It’s the actual method that the ATO is scrutinising because people using this method tend to lodge much higher claims in their tax return. Ineligible expenses include:

  • Personal expenses such as coffee, tea and toilet paper
  • Expenses related to a child’s education, such as online learning courses or laptops
  • Claiming large expenses upfront (instead of claiming depreciation for assets), and
  • Occupancy expenses such as rent, mortgage interest, property insurance, and land taxes and rates, that cannot generally be claimed by employees working from home (especially by those who are working from home solely due to a lockdown).

3. Rental property income and deductions
The focus for rental property owners should be to ensure that all income received, whether long-term, short-term, rental bonds, back payments, or insurance pay-outs, are recognised in your tax return.

Co-owned properties:

For tax purposes, rental income and expenses need to be recognised in line with the legal ownership of the property, except in very limited circumstances where it can be shown that the equitable interest in the property is different from the legal title. 

This means that if you hold a 25% legal interest in a property then you should recognise 25% of the rental income and rental expenses in your tax returns even if you pay most or all of the rental property expenses (the ATO would treat this as a private arrangement between the owners).

The main exception is where the parties have separately borrowed money to acquire their interest in the property, then they would claim their own interest deductions.

4. Capital gains from crypto assets, property, and shares
If you dispose of an asset - property, shares, crypto or NFTs, collectables (costing $500 or more) - you will need to calculate the capital gain or loss and record this in your tax return. Capital gains tax (CGT) does not apply to personal use assets (such as a boat) that were purchased for less than $10,000.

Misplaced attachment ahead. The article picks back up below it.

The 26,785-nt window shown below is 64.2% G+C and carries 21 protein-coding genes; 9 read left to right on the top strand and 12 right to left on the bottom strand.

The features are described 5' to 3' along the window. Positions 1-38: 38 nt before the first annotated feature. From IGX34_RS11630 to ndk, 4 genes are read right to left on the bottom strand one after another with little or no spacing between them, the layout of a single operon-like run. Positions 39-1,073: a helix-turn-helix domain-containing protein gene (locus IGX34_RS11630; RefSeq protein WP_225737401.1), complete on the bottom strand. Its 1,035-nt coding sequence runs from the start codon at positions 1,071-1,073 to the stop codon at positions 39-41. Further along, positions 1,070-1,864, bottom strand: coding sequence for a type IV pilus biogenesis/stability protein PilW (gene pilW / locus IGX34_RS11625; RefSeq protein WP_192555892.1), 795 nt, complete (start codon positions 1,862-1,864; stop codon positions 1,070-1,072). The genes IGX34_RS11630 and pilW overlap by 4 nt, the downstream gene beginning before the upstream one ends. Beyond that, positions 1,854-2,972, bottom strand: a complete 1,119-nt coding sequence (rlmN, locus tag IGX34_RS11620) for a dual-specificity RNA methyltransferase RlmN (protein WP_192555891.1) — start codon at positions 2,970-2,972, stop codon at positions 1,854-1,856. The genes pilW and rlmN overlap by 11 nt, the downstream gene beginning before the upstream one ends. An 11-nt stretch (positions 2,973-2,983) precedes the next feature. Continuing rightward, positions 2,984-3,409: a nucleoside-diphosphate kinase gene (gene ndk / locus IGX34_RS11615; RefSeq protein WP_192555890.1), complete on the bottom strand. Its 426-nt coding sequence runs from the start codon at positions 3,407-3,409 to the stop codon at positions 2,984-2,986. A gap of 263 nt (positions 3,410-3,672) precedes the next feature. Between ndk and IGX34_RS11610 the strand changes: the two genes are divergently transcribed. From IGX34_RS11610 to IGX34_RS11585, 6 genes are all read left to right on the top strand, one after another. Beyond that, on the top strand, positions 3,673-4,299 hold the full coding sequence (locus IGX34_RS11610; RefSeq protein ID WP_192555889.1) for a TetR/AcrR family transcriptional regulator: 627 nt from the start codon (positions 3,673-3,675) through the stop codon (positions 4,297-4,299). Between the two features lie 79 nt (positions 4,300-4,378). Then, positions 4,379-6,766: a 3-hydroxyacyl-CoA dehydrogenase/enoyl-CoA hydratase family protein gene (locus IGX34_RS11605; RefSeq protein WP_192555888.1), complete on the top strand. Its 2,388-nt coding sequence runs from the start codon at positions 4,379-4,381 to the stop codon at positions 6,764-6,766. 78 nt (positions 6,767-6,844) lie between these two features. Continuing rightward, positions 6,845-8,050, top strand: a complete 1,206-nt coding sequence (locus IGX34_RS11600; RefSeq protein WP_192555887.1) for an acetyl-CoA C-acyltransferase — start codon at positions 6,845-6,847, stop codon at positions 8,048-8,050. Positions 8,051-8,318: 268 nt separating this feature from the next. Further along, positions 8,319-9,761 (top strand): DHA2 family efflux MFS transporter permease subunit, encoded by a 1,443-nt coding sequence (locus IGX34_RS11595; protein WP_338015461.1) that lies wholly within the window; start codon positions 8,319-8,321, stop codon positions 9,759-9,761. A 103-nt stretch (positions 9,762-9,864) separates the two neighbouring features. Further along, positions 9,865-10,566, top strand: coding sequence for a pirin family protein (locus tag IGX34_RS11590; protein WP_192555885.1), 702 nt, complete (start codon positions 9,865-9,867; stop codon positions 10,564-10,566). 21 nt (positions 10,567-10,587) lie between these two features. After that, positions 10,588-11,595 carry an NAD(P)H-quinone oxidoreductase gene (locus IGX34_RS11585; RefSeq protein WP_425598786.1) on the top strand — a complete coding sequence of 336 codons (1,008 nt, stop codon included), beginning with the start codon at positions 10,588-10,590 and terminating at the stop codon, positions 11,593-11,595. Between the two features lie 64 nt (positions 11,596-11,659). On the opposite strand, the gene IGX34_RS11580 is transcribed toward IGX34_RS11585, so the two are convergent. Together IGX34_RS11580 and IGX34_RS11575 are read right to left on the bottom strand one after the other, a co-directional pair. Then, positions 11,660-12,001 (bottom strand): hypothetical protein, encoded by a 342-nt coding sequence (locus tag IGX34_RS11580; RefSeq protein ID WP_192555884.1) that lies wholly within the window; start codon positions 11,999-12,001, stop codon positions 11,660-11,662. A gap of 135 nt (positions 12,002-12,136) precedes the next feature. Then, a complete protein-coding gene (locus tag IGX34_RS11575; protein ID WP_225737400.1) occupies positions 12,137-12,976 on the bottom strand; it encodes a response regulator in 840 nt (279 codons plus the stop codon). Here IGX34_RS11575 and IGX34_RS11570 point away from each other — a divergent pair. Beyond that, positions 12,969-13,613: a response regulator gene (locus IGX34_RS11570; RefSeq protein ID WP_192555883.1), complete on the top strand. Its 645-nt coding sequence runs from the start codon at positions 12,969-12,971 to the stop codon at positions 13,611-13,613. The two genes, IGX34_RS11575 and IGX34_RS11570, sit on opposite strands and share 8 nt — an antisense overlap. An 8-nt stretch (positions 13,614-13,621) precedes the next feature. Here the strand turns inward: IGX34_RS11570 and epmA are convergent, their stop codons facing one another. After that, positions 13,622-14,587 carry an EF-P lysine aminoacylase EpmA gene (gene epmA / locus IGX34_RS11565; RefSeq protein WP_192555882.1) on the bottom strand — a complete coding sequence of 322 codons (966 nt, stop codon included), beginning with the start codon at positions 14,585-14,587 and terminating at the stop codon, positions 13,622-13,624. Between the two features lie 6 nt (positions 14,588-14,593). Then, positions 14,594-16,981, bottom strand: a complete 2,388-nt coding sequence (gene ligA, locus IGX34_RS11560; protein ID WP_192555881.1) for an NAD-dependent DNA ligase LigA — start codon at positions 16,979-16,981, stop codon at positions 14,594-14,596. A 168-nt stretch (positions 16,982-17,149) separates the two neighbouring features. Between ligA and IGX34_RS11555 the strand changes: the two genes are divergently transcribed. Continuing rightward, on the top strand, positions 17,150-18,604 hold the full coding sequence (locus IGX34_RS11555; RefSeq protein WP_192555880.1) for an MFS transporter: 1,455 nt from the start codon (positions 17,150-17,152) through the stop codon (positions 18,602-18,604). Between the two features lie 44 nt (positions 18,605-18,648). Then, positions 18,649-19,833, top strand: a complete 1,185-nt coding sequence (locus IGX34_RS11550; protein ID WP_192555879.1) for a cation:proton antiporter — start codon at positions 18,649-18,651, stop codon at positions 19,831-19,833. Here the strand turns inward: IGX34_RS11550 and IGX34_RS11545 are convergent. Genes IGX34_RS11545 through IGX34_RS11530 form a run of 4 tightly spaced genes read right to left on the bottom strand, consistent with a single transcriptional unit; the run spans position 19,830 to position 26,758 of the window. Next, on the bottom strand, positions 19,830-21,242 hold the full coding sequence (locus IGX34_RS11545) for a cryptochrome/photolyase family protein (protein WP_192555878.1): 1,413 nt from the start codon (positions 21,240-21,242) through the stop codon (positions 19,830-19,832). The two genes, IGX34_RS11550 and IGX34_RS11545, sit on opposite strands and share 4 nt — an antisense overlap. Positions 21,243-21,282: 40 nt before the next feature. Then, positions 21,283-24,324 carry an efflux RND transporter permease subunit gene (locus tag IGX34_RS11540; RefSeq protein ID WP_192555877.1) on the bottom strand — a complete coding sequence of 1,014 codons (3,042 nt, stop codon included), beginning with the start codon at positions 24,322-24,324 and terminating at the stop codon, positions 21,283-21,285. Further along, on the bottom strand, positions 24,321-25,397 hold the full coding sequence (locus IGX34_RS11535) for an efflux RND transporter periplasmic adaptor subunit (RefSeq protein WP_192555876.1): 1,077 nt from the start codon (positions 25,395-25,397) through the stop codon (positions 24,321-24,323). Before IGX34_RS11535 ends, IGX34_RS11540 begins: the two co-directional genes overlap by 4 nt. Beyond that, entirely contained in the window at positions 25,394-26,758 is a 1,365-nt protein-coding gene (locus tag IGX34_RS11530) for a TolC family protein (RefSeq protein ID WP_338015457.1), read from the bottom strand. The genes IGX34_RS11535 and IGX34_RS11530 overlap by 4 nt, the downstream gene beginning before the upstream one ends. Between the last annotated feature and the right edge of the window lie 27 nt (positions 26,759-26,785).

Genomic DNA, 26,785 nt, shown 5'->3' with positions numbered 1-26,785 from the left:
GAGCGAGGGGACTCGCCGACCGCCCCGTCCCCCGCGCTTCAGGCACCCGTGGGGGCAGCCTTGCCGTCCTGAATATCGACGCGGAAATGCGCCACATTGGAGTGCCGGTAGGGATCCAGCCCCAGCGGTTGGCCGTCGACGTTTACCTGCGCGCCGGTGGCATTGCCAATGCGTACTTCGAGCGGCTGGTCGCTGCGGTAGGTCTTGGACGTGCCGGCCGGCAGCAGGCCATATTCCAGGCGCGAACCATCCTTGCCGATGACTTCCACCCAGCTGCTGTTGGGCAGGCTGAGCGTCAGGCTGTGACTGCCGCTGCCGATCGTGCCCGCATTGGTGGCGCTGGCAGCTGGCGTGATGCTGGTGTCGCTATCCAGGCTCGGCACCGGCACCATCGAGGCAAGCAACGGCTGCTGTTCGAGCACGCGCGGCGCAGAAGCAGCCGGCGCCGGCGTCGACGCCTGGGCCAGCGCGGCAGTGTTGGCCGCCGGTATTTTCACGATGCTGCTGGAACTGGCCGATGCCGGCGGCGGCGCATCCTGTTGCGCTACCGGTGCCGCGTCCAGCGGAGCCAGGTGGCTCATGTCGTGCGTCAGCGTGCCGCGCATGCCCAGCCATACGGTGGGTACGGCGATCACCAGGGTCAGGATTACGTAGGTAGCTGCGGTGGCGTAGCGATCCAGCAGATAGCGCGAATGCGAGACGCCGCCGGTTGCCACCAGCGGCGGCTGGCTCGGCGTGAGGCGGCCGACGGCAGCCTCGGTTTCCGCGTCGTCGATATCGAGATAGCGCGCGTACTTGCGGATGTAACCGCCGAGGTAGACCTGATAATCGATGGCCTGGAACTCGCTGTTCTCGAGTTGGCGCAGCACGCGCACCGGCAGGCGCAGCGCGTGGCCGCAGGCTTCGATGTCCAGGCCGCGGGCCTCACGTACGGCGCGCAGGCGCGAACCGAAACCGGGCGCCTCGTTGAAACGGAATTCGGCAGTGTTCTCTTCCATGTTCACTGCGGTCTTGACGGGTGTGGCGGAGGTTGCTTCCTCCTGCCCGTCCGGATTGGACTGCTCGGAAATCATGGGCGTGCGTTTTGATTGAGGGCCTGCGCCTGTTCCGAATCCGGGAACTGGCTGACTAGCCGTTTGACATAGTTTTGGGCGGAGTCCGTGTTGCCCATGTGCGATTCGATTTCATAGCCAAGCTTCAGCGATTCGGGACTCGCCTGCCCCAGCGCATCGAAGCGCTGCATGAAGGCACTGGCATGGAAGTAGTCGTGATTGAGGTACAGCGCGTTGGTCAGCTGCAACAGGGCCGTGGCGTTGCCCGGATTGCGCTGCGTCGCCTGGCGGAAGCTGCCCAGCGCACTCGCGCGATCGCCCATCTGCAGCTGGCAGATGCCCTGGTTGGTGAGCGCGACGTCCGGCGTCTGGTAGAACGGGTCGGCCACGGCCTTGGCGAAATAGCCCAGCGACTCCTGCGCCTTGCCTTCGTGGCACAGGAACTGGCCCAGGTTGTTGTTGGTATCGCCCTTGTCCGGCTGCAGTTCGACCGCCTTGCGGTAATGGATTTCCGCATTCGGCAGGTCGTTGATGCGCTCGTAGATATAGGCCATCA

Crypto and capital gains tax:

A question that often comes up is when do I pay tax on cryptocurrency?

Generally, a CGT event occurs when disposing of cryptocurrency. This can include selling cryptocurrency for a fiat currency (e.g., $AUD), exchanging one cryptocurrency for another, gifting it, trading it, or using it to pay for goods or services.

Each cryptocurrency is a separate asset for CGT purposes. When you dispose of one cryptocurrency to acquire another, you are disposing of one CGT asset and acquiring another CGT asset. This triggers a taxing event.

Transferring cryptocurrency from one wallet to another is not a CGT disposal if you maintain ownership of the coin.

Record keeping is extremely important – you need receipts and details of the type of coin, purchase price, date and time of transactions in Australian dollars, records for any exchanges, digital wallet and keys, and what has been paid in commissions or brokerage fees, and records of tax agent, accountant and legal costs. The ATO regularly runs data matching projects, and has access to the data from many crypto platforms and banks.

If you make a loss on cryptocurrency, you can generally only claim the loss as a deduction if you are in the business of trading.

Where tax reports are available from cryptocurrency platforms, we request that clients provide these.  If they are not available directly from the platforms, we recommend subscribing to a service that can produce tax reports from your platform information.

If you have any questions on any of the above, or any other income or deduction areas, please do not hesitate to contact us to discuss further.